Enhancing eID documents security: the crucial role of field updates

Read time: 5 minutes

You Wouldn’t Wait 10 Years for Your Phone to Fix Itself – Would You?

In an increasingly connected world, where patches and updates are delivered to your smartphone on a daily basis, Juliette Thomas and Jérôme Boudineau from IDEMIA Smart Identity ask why do we need to wait for an electronic ID card to be reissued before we can get an updated operating system? Well now, we don’t!

Automatic updatable operating systems began with Windows Update in 1996, allowing users to receive patches and fixes automatically. As smartphones emerged, iOS and Android operating systems adopted automatic update mechanisms, ensuring regular security patches and feature enhancements. With Windows 10, Microsoft shifted to continuous updates, mirroring the more frequent update cycles of mobile platforms. Today, automatic updates and new versions are the cornerstones of computing, the Internet of Things, and personal communications, providing not only a better experience for the user but also bolstering security across devices.

Whole lifecycle protection

Once issued, electronic ID (eID) documents (passports, ID cards, driver’s licences, residence permits etc.) are typically valid for around 10 years. During this period, fraud techniques will inevitably evolve, and security of the document may be threatened. To protect against this, ID issuing authorities need to future proof eID documents by ensuring they remain highly protected, and that security is optimal throughout the document’s validity period.

To achieve this, the operating system of the electronic document and its application have to be updatable, even after issuance and in circulation. New security regulations are being introduced that would impose such evolution requirements.

The first of these is the EU Cybersecurity Act (CSA). The initial proposal for regulations in the CSA, which was first published in 2019, has now been approved and should soon be published in the official journal. The related EU Cyber Resilience Act (CRA), introduces mandatory cybersecurity requirements for manufacturers and retailers of devices connected to the internet. The CRA also mandates that this protection should extend throughout the whole expected lifecycle of the product. The affected stakeholders will have to comply with the mandate within 36 months from the publication date of the Act.

Improving security and experience

Discussions continue, in some quarters, as to whether eID documents should even be considered as ‘connected objects’ under the terms of the CSA and CRA. On the one hand, a key function of an eID document is that it can access a range of services when online, but they can equally operate as a standalone document when offline.

Juliette Thomas - ID Cards and Service Product Manager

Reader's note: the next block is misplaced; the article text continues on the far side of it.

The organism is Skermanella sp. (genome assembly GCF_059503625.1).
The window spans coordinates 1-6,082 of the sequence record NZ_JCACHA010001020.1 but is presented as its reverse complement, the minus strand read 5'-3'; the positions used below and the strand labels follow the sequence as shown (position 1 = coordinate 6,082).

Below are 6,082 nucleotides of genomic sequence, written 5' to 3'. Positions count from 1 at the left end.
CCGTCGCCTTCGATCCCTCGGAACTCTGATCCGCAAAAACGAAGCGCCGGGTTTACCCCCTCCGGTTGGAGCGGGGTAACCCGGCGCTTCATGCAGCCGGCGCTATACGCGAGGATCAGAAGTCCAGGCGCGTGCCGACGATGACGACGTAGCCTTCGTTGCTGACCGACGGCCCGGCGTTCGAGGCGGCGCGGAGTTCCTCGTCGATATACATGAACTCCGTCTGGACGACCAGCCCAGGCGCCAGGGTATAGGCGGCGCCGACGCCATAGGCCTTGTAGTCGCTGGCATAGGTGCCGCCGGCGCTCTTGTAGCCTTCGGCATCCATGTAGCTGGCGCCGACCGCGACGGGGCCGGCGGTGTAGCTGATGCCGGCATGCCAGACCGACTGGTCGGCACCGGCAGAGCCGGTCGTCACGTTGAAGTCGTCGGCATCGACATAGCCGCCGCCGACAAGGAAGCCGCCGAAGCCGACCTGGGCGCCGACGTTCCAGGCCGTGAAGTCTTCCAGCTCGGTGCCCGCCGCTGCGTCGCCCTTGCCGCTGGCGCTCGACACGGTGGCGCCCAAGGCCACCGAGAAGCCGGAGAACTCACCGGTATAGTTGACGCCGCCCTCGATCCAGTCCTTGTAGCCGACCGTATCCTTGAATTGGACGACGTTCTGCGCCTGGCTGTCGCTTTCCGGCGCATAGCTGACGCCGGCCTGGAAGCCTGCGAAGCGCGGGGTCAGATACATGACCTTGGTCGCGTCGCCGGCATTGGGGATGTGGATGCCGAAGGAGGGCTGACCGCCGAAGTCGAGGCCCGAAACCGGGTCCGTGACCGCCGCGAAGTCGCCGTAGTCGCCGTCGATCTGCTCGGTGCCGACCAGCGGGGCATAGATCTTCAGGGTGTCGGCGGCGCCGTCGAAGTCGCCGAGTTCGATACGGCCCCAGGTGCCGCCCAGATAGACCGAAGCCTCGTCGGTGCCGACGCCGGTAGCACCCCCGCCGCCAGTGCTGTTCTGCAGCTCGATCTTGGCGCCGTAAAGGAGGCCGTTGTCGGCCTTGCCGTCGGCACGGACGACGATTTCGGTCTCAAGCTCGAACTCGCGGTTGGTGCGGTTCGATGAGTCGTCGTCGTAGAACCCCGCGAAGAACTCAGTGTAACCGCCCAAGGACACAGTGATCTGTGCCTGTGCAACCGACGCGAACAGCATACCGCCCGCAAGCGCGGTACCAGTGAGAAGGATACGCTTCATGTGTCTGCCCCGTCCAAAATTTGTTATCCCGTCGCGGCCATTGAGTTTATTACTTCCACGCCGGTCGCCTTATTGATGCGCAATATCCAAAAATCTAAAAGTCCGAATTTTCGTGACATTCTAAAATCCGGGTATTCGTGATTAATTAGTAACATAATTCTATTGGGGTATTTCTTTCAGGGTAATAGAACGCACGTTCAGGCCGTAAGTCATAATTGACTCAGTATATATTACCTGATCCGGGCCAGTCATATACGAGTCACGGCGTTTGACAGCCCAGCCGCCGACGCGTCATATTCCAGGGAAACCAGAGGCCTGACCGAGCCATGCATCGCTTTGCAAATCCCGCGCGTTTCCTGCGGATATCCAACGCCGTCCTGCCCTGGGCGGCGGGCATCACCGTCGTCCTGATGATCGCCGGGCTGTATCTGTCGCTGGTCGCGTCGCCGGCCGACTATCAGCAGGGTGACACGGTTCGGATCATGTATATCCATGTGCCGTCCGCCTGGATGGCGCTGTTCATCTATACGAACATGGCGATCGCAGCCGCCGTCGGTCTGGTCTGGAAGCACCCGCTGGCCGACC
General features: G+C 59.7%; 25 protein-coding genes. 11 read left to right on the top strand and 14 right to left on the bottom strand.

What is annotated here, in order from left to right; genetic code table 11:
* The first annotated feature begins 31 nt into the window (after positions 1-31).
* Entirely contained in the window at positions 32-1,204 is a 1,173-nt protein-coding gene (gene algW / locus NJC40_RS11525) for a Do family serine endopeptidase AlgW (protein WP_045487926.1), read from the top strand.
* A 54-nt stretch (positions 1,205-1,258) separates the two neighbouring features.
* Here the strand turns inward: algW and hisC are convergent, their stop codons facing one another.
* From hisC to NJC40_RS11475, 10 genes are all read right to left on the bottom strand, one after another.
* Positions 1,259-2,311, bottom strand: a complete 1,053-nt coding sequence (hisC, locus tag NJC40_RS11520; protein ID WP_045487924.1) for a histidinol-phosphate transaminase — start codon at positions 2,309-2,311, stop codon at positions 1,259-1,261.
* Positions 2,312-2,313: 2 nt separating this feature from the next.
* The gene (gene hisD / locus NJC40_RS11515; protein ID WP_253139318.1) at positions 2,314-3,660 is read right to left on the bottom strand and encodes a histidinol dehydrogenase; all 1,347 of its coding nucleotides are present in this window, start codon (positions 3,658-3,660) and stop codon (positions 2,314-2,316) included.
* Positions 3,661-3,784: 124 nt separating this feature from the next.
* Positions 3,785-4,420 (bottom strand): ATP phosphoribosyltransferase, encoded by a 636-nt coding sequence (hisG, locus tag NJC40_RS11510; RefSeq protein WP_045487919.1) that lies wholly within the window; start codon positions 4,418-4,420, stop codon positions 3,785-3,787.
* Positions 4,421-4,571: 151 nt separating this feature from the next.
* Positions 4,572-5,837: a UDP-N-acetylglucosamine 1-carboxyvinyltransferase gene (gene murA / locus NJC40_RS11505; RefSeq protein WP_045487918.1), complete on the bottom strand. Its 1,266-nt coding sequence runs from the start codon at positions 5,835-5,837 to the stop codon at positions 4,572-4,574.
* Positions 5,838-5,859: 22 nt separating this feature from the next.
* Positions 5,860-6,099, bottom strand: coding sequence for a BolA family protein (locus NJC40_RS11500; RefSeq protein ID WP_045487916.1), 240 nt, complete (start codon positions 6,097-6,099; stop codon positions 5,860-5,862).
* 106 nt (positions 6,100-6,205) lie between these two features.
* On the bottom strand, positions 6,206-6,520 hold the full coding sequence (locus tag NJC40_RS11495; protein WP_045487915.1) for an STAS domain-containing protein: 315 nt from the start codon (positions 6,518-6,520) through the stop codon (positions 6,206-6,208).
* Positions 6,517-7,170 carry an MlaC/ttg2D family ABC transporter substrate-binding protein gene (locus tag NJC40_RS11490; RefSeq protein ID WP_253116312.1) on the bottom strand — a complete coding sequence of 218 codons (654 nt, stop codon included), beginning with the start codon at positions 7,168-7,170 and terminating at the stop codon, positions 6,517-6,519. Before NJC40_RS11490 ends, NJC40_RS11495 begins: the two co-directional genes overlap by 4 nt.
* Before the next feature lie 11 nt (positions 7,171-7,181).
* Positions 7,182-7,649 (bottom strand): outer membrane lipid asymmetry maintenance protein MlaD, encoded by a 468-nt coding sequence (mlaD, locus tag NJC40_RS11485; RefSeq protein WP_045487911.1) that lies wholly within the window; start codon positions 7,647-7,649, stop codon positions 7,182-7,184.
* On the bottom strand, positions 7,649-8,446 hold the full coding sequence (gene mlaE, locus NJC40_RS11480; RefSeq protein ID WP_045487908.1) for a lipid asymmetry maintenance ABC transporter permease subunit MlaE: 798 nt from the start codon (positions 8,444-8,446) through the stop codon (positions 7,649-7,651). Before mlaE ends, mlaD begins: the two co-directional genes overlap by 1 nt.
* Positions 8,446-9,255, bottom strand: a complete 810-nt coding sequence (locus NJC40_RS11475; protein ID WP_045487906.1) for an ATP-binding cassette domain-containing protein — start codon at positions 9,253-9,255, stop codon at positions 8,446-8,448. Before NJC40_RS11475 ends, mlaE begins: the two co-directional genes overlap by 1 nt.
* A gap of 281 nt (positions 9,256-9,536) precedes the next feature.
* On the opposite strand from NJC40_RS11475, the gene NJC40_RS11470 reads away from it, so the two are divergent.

I don’t get too hung up about the debate on whether eID documents should be considered as ‘connected objects’. It’s good practice to update security protocols in line with potential threats. And if you can improve user experience at the same time then we, as a company, are committed to it.
Juliette Thomas – ID Cards and Service Product Manager

There is one significant difference though, between receiving an update directly from a technology firm that supplied you with, say, a smartphone and a government issued eID document that contains a lot of personally identifiable information (PII). In this case, the software developer will have to provide the government that issued the document with the update, who then in turn becomes the update issuer.

The good news is that all electronic ID documents contain a chip and updates can be conducted through the operating system.


At the forefront of the move toward field updatable eID documents is the JPatch technology developed by IDEMIA Smart Identity. JPatch enables remote upgrades of embedded software in eID documents, without compromising user data or privacy.

To make the process as convenient as possible, IDEMIA Smart Identity’s Post Issuance system and Credential management system (CMS) enable upgrades to be seamlessly executed at any time and from any trusted location. This eliminates the necessity for costly and time-consuming replacements, streamlining the update process.

Jérôme Boudineau - Senior Product Manager

Needless to say, convenience never takes priority over privacy or security. JPatch technology doesn’t put the user’s data that is stored in the embedded software at risk. In particular, personal data is unaffected during the upgrade, so it isn’t necessary to safeguard it outside the embedded software. This approach guarantees the safety, confidentiality and privacy of the data.
Jérôme Boudineau – Senior Product Manager

Technical data (certificates, private keys, PIN etc.) also remain unaffected on the card, so it is not necessary to generate and import it after the upgrade. The association between the card, the holder and the issuer is maintained.

Once implemented, JPatch also saves time and money for all stakeholders. It eliminates the need for cardholders to apply for a new card when updates are required, and for issuing authorities to process the application.

In the era of consumer demand for convenience and user experience, innovative technologies like JPatch can help ensure that eID documents remain secure, up-to-date, and seamlessly integrated into the digital world…without you having to lift a finger!


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